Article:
The Church seeks to be a pastoral presence in a world defined by greed and indifference. Just as the Jesuits emphasize the notion of cura personalis in their schools, the entire Church hopes to provide nourishment of all forms for her faithful. While God may be omniscient and omnipotent, He has still provided human beings with the grace of free will. Just as Jesus did not blame or ignore the poor in the Gospels, we must be especially careful that we do not become complacent with inequality and extreme poverty. Ignatian principles remind us that we should truly be present to those around us, and underscore the necessity of reflection in order to become present to our own needs and desires. This drastic step requires that quantitative and qualitative aspects of development work together in an unprecedented way. We are called to aid in this great effort that finally recognizes the humanity and capability of each individual currently suffering in poverty. If development agencies can learn to better serve one another in the next few decades, wealth might actually begin to serve all of humanity. The Church will finally see the Kingdom of Heaven made manifest on Earth, through the combined work of bureaucrats, businesspeople, and even priests.

Written By: Jared Ison

The Case for Catholic Stewardship

“Take good care of creation. St. Francis wanted that. People occasionally forgive, but nature never does. If we don’t take care of the environment, there’s no way of getting around it.” – Pope Francis


Since the start of twentieth century, the United States has almost eradicated hunger, cleaned most of the lakes and rivers, and removed the dark ash clouds from the sky. Although climate change seems to be on the world’s docket, it seems pointless to talk about it here in the United States, because we clearly have our act together.

However, what if the United States chose to dismiss the environmental problems that are taking place in other countries? Things may be appear to be fine where we live, but this is far from the truth in many developing nations. The Old Testament provides inconclusive evidence of the true meaning of stewardship. Jesus never spoke about recycling and renewable energies when He gave His Sermon on the Mount. What Jesus did teach us, though, was the need for us to help the least fortunate among us. Many of the effects of climate change – desertification, unsustainable farming, harsh storms – have emerged as serious environmental problems. Christ would certainly not have promoted our country’s over-consumption, which is a veritable wellspring of global climate problems.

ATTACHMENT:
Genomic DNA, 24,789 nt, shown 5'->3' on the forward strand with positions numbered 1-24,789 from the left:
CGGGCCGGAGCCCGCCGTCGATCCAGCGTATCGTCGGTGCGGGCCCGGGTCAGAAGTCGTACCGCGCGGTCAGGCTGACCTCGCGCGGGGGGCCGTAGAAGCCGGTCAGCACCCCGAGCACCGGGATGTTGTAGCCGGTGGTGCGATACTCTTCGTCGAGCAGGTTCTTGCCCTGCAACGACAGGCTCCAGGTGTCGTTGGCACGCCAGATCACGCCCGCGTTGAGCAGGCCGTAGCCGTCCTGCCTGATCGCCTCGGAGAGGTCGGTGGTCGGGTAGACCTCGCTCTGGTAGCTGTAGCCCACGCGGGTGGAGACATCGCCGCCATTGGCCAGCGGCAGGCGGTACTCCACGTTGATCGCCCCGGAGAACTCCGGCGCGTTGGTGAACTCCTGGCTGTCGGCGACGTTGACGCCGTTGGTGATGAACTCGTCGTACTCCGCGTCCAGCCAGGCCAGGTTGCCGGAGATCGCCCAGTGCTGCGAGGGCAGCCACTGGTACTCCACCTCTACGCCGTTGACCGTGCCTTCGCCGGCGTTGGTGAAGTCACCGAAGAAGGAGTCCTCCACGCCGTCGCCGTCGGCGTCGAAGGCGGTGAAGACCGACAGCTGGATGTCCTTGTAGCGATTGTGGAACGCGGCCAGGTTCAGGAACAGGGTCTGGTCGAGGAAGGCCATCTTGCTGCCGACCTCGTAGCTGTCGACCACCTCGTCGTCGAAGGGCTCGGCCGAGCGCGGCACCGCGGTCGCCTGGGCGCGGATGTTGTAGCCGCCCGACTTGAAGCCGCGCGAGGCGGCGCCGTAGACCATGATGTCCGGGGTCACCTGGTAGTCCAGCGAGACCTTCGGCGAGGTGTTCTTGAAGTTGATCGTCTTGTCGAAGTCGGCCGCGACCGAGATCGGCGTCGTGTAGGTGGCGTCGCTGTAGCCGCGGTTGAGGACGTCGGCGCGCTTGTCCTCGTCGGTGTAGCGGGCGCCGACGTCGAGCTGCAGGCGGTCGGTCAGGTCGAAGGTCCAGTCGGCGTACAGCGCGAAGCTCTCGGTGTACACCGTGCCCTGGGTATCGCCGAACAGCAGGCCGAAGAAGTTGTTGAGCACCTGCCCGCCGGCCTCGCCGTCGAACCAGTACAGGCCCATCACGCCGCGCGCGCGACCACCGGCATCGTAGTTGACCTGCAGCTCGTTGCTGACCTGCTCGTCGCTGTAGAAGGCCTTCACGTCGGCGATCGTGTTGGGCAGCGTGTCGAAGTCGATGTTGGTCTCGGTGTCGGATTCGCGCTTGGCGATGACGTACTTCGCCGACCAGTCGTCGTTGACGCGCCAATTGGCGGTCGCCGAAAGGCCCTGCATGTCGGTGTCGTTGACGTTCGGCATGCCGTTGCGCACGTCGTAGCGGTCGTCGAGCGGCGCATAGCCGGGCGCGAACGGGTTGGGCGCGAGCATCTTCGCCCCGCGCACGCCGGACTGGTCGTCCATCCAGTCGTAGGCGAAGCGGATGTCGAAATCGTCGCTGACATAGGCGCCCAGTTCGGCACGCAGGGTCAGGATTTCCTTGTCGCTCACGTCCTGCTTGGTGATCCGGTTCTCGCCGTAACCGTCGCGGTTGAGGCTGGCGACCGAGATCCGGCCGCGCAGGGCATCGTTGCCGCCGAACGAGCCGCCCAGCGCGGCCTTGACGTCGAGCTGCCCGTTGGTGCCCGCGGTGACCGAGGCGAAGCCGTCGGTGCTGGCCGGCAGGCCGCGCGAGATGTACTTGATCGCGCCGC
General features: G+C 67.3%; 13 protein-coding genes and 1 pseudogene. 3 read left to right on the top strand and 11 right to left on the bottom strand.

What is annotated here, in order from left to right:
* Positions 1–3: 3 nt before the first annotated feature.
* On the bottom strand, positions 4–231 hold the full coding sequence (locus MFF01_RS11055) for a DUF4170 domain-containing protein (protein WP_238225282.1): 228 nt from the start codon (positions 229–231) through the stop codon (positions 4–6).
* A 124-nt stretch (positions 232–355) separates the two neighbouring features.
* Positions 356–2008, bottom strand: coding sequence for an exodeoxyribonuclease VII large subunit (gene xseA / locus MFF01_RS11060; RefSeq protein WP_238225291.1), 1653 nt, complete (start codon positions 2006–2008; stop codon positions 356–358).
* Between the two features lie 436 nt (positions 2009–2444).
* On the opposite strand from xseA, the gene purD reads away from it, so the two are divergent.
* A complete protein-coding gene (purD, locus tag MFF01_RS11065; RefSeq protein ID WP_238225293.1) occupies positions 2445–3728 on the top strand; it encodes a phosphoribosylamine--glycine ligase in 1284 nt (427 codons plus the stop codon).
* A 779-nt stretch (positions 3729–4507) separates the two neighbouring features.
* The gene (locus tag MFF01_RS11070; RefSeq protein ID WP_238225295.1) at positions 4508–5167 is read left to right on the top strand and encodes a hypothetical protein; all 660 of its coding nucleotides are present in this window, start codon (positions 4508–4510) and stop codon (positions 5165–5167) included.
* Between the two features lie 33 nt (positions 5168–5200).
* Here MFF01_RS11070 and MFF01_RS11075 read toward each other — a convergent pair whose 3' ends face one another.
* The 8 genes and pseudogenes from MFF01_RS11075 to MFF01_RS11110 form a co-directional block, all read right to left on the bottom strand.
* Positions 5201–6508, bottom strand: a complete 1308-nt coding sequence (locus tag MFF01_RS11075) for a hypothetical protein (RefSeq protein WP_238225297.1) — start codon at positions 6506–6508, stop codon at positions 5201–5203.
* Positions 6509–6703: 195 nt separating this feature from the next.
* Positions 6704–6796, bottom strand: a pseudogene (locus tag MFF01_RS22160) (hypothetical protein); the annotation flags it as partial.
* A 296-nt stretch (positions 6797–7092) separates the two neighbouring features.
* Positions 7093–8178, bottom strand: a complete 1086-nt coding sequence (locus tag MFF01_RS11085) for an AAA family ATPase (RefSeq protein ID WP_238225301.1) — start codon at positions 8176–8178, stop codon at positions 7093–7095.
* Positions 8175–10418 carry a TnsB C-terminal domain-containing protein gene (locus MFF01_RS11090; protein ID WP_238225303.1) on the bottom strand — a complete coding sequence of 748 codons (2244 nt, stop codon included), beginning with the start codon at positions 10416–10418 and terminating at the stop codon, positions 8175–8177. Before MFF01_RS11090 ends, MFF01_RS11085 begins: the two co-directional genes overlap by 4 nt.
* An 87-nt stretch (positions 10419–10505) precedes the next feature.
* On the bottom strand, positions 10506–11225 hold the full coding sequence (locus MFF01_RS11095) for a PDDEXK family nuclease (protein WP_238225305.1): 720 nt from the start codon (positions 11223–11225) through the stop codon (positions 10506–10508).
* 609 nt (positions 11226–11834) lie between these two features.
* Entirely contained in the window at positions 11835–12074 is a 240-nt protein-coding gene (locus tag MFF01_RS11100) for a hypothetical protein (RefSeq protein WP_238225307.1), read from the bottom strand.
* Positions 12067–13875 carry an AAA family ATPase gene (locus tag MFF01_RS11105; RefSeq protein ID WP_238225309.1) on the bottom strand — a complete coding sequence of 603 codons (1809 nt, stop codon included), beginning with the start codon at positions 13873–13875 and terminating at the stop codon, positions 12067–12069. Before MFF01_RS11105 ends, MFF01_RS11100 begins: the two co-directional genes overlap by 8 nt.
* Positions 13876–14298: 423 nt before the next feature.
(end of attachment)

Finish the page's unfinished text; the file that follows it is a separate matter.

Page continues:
One of the main arguments certain Catholics make against environmentalism is that some people treat it as a religion. While this might be true, is that necessarily a bad thing? If a non-believer will never accept Jesus into their life, then at least they still feel the call to do good, which is something the Catholic Church promotes. Although we are living in an ever-increasing secular society, we must not be afraid to find common ground with our non-religious brothers and sisters, and the fight against climate change can be a uniting force for good.

For green-minded Catholics, do not be afraid to care too much. People across the globe are suffering from our ignorant over-consumption, and it’s high time Catholics recognize the Church’s view on this. “Creation is a gift,” Pope Francis states. Instead of sticking to our stubborn political views, let’s accept Christ’s call to be good stewards for two of our greatest gifts: the Earth and our fellow man.

Written By: Max Wolfgang Rosner

We Remember Them